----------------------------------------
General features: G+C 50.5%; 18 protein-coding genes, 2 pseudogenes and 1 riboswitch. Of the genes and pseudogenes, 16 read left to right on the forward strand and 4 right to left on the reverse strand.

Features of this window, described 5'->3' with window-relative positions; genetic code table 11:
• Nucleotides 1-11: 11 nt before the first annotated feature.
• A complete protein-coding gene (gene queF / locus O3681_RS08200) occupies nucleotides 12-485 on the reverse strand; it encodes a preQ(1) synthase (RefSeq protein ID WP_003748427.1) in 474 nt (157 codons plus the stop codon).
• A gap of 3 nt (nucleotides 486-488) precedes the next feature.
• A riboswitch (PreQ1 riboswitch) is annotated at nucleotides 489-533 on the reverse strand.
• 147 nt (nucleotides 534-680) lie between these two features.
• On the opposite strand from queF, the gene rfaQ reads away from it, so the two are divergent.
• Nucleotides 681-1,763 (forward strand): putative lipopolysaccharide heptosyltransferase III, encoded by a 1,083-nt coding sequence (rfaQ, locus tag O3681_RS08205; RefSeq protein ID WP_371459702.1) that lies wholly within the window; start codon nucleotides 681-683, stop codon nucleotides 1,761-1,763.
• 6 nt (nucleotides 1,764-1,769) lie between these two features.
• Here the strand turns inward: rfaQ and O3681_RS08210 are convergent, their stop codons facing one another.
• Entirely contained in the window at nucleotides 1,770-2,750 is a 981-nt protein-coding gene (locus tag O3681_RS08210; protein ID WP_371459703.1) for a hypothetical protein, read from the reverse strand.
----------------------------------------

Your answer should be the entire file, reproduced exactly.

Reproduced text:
General features: G+C 50.5%; 18 protein-coding genes, 2 pseudogenes and 1 riboswitch. Of the genes and pseudogenes, 16 read left to right on the forward strand and 4 right to left on the reverse strand.

Features of this window, described 5'->3' with window-relative positions; genetic code table 11:
• Nucleotides 1-11: 11 nt before the first annotated feature.
• A complete protein-coding gene (gene queF / locus O3681_RS08200) occupies nucleotides 12-485 on the reverse strand; it encodes a preQ(1) synthase (RefSeq protein ID WP_003748427.1) in 474 nt (157 codons plus the stop codon).
• A gap of 3 nt (nucleotides 486-488) precedes the next feature.
• A riboswitch (PreQ1 riboswitch) is annotated at nucleotides 489-533 on the reverse strand.
• 147 nt (nucleotides 534-680) lie between these two features.
• On the opposite strand from queF, the gene rfaQ reads away from it, so the two are divergent.
• Nucleotides 681-1,763 (forward strand): putative lipopolysaccharide heptosyltransferase III, encoded by a 1,083-nt coding sequence (rfaQ, locus tag O3681_RS08205; RefSeq protein ID WP_371459702.1) that lies wholly within the window; start codon nucleotides 681-683, stop codon nucleotides 1,761-1,763.
• 6 nt (nucleotides 1,764-1,769) lie between these two features.
• Here the strand turns inward: rfaQ and O3681_RS08210 are convergent, their stop codons facing one another.
• Entirely contained in the window at nucleotides 1,770-2,750 is a 981-nt protein-coding gene (locus tag O3681_RS08210; protein ID WP_371459703.1) for a hypothetical protein, read from the reverse strand.